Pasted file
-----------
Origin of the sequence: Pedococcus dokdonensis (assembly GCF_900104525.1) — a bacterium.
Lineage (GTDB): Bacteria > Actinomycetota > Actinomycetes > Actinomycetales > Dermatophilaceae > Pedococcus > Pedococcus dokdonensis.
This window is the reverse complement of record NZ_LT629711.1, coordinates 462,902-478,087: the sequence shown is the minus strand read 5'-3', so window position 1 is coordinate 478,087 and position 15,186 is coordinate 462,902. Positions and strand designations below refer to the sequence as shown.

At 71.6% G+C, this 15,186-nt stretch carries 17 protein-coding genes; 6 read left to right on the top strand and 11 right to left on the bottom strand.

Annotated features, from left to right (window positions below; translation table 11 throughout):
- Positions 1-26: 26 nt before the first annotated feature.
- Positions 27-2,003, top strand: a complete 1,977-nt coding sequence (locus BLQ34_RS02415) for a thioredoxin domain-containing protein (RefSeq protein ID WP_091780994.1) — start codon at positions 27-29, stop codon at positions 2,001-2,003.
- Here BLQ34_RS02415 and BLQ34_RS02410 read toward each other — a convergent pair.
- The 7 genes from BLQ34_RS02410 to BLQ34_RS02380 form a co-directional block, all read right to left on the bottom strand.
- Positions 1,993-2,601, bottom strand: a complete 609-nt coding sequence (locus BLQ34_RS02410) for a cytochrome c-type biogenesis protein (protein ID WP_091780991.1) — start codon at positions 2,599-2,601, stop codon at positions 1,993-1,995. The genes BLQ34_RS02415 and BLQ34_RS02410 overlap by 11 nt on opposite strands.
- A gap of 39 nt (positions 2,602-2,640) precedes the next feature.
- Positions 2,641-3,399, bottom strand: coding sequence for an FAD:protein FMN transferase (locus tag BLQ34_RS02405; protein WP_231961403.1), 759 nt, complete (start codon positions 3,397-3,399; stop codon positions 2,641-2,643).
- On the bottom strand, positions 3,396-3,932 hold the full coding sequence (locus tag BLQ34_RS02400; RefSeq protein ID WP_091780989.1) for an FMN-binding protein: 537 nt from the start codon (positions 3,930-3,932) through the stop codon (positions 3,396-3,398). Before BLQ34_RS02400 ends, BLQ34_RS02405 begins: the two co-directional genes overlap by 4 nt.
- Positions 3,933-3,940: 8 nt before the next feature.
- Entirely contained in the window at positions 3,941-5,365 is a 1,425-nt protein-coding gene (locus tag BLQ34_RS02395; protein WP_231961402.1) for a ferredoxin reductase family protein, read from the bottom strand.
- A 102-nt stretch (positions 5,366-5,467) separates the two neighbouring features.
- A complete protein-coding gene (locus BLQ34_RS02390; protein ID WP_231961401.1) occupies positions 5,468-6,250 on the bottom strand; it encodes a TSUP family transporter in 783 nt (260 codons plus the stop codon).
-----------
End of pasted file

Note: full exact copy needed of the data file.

Origin of the sequence: Pedococcus dokdonensis (assembly GCF_900104525.1) — a bacterium.
Lineage (GTDB): Bacteria > Actinomycetota > Actinomycetes > Actinomycetales > Dermatophilaceae > Pedococcus > Pedococcus dokdonensis.
This window is the reverse complement of record NZ_LT629711.1, coordinates 462,902-478,087: the sequence shown is the minus strand read 5'-3', so window position 1 is coordinate 478,087 and position 15,186 is coordinate 462,902. Positions and strand designations below refer to the sequence as shown.

At 71.6% G+C, this 15,186-nt stretch carries 17 protein-coding genes; 6 read left to right on the top strand and 11 right to left on the bottom strand.

Annotated features, from left to right (window positions below; translation table 11 throughout):
- Positions 1-26: 26 nt before the first annotated feature.
- Positions 27-2,003, top strand: a complete 1,977-nt coding sequence (locus BLQ34_RS02415) for a thioredoxin domain-containing protein (RefSeq protein ID WP_091780994.1) — start codon at positions 27-29, stop codon at positions 2,001-2,003.
- Here BLQ34_RS02415 and BLQ34_RS02410 read toward each other — a convergent pair.
- The 7 genes from BLQ34_RS02410 to BLQ34_RS02380 form a co-directional block, all read right to left on the bottom strand.
- Positions 1,993-2,601, bottom strand: a complete 609-nt coding sequence (locus BLQ34_RS02410) for a cytochrome c-type biogenesis protein (protein ID WP_091780991.1) — start codon at positions 2,599-2,601, stop codon at positions 1,993-1,995. The genes BLQ34_RS02415 and BLQ34_RS02410 overlap by 11 nt on opposite strands.
- A gap of 39 nt (positions 2,602-2,640) precedes the next feature.
- Positions 2,641-3,399, bottom strand: coding sequence for an FAD:protein FMN transferase (locus tag BLQ34_RS02405; protein WP_231961403.1), 759 nt, complete (start codon positions 3,397-3,399; stop codon positions 2,641-2,643).
- On the bottom strand, positions 3,396-3,932 hold the full coding sequence (locus tag BLQ34_RS02400; RefSeq protein ID WP_091780989.1) for an FMN-binding protein: 537 nt from the start codon (positions 3,930-3,932) through the stop codon (positions 3,396-3,398). Before BLQ34_RS02400 ends, BLQ34_RS02405 begins: the two co-directional genes overlap by 4 nt.
- Positions 3,933-3,940: 8 nt before the next feature.
- Entirely contained in the window at positions 3,941-5,365 is a 1,425-nt protein-coding gene (locus tag BLQ34_RS02395; protein WP_231961402.1) for a ferredoxin reductase family protein, read from the bottom strand.
- A 102-nt stretch (positions 5,366-5,467) separates the two neighbouring features.
- A complete protein-coding gene (locus BLQ34_RS02390; protein ID WP_231961401.1) occupies positions 5,468-6,250 on the bottom strand; it encodes a TSUP family transporter in 783 nt (260 codons plus the stop codon).